Yaz / Yazmin Ortiz Quotes in Water by the Spoonful
YAZ: You wanna be my witness?
ELLIOT: To What?
YAZ: My now-legal failure. I’m divorced.
ELLIOT: Yaz. I don’t want to hear that.
YAZ: You’ve been saying that for months and I’ve been keeping my mouth closed. I just need a John Hancock.
YAZ: […] The ugliness bore no promise of a happy ending. The ugliness became an end in itself. Coltrane democratized the notes. He said, they’re all equal. Freedom. It was called Free Jazz but freedom is a hard thing to express musically with spinning into noise.
ELLIOT: All those have carnations. I don’t want a carnation within a block of the church.
YAZ: You told me to eliminate seven. I eliminated seven. Close your eyes and point.
ELLIOT: Am I a particularly demanding person?
YAZ: Yes. What’s so wrong with a carnation?
ELLIOT: You know what a carnation says to the world? That they were out of roses at the 7-Eleven.
YAZ: […] You know, [William’s] been to four funerals in the Ortiz clan and I could feel it, there was a part of him, under it all, that was disgusted. The open casket. The prayers.
ELLIOT: It is disgusting.
YAZ: Sitting in the pew knowing what freaks we are.
ELLIOT: He’s good people.
YAZ: I was probably at his side doing the same thing, thinking I’m removed, that I’m somehow different.
YAZ: […] Look at that guy. Arranging his daisies like little treasures. What do you think it’s like to be him? To be normal?
ELLIOT: Normal? A hundred bucks says that dude has a closet full of animal porno at home.
YAZ: I bet in his family, funerals are rare occasions. I bet he’s never seen a cousin get arrested. Let alone one under the age of eighteen. I bet he never saw his eight-year-old cousin sipping rum through a twisty straw.
ELLIOT: Let’s not act like this is some heroic sacrifice. Like this makes her the world’s martyr.
YAZ: We’re not going to get more than fifteen bucks for it.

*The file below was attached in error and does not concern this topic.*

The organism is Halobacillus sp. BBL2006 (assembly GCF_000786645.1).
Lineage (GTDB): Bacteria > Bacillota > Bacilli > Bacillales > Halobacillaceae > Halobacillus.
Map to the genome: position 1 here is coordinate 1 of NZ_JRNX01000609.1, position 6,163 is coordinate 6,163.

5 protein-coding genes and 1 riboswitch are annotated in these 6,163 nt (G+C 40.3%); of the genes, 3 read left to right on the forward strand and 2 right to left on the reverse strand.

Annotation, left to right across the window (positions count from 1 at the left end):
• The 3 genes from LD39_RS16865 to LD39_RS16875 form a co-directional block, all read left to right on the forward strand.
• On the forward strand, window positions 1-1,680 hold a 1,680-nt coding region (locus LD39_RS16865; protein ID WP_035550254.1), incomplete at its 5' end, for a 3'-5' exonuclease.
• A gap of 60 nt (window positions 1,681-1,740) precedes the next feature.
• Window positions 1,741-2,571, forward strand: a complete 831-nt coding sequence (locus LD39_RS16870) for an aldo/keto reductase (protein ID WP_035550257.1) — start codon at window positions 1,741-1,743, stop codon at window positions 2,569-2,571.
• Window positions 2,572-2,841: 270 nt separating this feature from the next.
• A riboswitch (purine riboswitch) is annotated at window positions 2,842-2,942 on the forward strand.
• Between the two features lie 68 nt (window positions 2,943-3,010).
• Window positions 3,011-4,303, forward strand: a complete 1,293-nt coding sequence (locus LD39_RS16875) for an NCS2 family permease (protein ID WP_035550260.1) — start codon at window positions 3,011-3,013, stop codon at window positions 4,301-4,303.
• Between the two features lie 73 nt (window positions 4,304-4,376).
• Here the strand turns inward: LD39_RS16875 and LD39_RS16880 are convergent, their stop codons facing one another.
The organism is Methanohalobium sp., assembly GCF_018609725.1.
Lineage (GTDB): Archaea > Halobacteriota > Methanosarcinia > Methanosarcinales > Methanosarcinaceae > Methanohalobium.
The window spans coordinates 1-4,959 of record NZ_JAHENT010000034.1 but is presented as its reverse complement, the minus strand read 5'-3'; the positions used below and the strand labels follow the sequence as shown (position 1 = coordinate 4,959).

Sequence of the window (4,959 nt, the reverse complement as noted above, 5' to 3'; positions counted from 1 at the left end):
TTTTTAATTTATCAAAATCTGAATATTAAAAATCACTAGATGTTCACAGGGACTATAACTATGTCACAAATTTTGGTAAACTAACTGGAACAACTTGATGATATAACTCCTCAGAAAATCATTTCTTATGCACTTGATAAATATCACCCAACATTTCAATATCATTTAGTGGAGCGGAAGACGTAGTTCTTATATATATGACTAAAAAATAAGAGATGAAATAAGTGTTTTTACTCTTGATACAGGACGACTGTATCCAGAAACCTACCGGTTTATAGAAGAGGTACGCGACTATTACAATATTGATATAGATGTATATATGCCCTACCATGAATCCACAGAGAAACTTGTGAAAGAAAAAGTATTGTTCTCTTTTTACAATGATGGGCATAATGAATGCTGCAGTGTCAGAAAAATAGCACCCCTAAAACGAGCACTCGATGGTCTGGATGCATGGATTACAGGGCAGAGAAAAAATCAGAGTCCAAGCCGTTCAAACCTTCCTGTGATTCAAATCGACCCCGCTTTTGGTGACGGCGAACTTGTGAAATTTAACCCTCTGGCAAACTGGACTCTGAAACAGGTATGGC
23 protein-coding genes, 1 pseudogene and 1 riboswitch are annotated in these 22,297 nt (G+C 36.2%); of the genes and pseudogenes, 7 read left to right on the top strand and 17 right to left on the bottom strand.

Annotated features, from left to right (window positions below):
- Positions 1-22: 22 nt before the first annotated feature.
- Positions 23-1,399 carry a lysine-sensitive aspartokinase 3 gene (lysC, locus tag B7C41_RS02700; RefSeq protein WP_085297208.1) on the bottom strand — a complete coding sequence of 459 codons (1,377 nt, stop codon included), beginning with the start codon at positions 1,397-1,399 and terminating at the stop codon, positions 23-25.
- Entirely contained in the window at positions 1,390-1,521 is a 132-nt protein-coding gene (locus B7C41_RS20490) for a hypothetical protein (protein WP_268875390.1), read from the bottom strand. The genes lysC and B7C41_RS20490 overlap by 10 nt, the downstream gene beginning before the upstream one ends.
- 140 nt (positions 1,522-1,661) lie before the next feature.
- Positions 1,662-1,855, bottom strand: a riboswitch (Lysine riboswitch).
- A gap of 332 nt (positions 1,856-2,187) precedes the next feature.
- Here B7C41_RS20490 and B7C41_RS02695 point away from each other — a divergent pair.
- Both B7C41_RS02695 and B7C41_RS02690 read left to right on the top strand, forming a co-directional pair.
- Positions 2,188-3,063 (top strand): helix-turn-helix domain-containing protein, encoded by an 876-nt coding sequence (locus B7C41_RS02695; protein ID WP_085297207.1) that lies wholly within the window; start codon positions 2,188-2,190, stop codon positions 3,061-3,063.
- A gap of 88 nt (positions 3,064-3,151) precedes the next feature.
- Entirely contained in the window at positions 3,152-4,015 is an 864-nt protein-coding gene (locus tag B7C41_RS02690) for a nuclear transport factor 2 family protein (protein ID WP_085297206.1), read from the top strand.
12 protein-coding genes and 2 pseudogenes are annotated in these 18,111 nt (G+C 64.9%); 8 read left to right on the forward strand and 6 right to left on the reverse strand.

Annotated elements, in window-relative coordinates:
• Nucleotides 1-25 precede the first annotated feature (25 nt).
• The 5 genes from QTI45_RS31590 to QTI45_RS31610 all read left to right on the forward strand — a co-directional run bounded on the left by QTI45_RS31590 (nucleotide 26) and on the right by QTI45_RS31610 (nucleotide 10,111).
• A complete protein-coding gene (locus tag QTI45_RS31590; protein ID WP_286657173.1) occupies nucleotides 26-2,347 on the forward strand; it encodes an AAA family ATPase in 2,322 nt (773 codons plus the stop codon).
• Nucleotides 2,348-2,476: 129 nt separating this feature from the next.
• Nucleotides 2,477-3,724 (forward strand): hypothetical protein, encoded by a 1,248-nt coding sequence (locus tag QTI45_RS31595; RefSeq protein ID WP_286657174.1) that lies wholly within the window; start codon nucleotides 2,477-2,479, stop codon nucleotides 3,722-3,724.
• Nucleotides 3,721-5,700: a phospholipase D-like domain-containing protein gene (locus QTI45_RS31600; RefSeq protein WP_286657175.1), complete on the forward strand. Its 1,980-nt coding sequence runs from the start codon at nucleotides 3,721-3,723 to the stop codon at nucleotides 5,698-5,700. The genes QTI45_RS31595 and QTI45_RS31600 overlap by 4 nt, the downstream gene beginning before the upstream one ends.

ELLIOT: Symbols matter, Yaz. This isn’t about the money. This is shaking hands. This is tipping your hat. This is holding the door open. This is the bare minimum. The least effort possible to earn the label “person.”
YAZ: Why wouldn’t you ask me for help? Why would you deal with that alone?
ELLIOT: The opposite of alone. I seen barracks that looked like dope houses. It was four months in my life, it’s over. We’ve chopped up a lot of shit together, Yaz, but we ain’t gonna chop this up. This shit stays in the vault. You got me?
ELLIOT: Yaz. Please. Please.
ELLIOT: Titi, Odessa fucking OD’d and she’s dying on her living room floor and I can’t take this anymore! COME GET US before I walk off and leave her on the sofa.
YAZ: If you need to, go. No guilt. I got this.
ELLIOT: She’s my mom. Can I be angry? Can you let me be angry?
YAZ: […] I wrote a list [of achievements] on a piece of paper and dug a hole in Fairmount Park and put it in the ground and said, “When I turn thirty, I’ll dig it up and cross it all off.” And I promise you I’ll never have the courage to go to that spot with a shovel and face my list full of crumbs, decoys, and bandaids.
ELLIOT: I wanted Mami Odessa to relapse, Yaz. I wanted her to pick up that needle. I knew precisely what to do, what buttons to push, I engineered that shit, I might as well have pushed the thing into her vein. Because I thought, Why would God take the good one? Yo, take the bad mom instead! I was like, Why wouldn’t you take the bad fucking mom? If I stay in Philly, I’m gonna turn into it. I’m gonna become one of them. I’m already hallway there. You’ve got armor, you’ve got ideas, but I don’t.
YAZ: Go. Go and don’t you ever, ever look back.